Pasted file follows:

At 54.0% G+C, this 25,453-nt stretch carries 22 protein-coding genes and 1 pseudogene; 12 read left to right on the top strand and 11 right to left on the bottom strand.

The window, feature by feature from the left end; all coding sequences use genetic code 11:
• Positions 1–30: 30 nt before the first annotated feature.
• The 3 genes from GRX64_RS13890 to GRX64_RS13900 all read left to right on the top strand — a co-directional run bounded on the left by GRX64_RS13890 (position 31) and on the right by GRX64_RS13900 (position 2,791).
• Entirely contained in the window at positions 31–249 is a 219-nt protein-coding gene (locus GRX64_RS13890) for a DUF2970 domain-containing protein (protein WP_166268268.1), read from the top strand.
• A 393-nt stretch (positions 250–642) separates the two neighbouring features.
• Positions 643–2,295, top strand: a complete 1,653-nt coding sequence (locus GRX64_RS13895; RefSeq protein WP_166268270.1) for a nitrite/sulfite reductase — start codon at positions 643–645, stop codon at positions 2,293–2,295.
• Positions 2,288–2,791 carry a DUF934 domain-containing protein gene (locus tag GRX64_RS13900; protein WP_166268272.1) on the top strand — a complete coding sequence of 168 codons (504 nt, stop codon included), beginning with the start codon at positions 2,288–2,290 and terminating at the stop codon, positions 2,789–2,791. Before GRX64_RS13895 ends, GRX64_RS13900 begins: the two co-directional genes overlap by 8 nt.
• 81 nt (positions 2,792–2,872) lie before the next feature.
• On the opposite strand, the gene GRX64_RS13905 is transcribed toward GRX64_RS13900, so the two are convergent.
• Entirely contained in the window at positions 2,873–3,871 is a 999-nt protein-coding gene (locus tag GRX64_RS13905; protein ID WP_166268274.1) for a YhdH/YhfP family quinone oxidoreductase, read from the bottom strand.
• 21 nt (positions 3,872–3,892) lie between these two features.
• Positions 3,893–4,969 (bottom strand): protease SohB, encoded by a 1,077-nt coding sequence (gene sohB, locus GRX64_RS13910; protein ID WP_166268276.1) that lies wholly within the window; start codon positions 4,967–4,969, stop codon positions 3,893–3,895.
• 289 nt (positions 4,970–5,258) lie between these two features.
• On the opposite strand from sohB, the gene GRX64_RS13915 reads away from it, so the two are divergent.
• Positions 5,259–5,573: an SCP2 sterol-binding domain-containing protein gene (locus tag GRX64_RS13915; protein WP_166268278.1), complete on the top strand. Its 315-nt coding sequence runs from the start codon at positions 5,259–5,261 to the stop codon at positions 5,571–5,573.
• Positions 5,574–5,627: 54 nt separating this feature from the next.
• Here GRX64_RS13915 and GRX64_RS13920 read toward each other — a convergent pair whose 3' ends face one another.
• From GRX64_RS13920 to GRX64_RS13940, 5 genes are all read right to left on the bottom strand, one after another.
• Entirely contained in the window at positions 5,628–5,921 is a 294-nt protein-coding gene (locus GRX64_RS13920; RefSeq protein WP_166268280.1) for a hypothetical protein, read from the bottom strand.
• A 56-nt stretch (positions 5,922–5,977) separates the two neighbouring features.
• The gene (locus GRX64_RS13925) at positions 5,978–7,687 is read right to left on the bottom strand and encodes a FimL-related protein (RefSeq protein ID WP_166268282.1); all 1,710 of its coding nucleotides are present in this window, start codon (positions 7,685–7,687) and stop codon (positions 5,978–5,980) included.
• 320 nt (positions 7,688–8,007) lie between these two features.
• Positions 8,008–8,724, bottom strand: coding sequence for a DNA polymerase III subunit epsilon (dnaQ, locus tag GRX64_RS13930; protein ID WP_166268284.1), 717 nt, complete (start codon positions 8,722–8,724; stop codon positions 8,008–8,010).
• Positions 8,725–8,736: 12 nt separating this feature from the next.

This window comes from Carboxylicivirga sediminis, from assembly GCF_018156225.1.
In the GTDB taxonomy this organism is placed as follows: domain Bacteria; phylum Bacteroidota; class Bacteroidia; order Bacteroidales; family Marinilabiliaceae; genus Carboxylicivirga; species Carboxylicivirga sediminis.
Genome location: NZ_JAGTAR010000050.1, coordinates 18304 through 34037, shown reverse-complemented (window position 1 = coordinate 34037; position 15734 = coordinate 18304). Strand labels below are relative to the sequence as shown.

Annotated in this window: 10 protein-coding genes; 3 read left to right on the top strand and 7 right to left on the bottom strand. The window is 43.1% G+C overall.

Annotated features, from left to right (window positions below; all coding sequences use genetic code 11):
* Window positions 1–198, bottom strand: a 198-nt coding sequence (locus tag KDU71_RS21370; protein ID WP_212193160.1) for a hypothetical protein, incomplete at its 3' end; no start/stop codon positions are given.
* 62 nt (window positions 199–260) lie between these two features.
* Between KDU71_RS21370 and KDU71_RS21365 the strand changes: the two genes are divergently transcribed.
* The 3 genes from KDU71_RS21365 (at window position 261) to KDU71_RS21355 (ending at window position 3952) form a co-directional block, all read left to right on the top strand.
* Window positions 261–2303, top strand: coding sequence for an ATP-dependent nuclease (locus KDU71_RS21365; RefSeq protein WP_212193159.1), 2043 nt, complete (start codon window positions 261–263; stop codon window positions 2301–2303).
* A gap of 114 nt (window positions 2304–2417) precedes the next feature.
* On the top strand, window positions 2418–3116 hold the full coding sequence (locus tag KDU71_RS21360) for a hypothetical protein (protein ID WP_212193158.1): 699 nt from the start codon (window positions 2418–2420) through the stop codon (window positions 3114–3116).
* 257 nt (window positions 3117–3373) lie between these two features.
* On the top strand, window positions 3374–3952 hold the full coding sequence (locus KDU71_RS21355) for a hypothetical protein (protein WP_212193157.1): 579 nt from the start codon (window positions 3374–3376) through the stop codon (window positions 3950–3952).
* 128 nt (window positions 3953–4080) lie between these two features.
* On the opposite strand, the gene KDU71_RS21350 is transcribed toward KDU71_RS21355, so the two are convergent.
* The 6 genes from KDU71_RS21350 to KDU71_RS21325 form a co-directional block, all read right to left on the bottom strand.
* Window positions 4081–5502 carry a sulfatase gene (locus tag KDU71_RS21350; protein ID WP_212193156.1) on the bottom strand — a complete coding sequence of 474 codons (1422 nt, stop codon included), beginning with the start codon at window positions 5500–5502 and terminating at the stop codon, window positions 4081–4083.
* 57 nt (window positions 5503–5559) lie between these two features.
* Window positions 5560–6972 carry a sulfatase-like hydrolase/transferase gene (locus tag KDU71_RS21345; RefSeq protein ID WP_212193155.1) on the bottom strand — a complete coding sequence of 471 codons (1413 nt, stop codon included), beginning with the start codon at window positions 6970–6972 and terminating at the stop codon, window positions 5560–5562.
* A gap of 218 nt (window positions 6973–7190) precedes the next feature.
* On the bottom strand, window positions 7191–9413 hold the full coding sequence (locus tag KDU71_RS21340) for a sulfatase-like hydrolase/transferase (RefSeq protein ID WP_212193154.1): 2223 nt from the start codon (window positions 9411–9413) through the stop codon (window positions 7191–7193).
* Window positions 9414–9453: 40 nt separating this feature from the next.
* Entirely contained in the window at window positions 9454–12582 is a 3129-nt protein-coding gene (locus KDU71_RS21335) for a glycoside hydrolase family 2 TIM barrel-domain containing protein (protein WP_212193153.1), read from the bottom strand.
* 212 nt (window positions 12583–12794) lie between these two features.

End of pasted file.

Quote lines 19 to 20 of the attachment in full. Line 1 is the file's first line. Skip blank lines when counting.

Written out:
• From GRX64_RS13920 to GRX64_RS13940, 5 genes are all read right to left on the bottom strand, one after another.
• Entirely contained in the window at positions 5,628–5,921 is a 294-nt protein-coding gene (locus GRX64_RS13920; RefSeq protein WP_166268280.1) for a hypothetical protein, read from the bottom strand.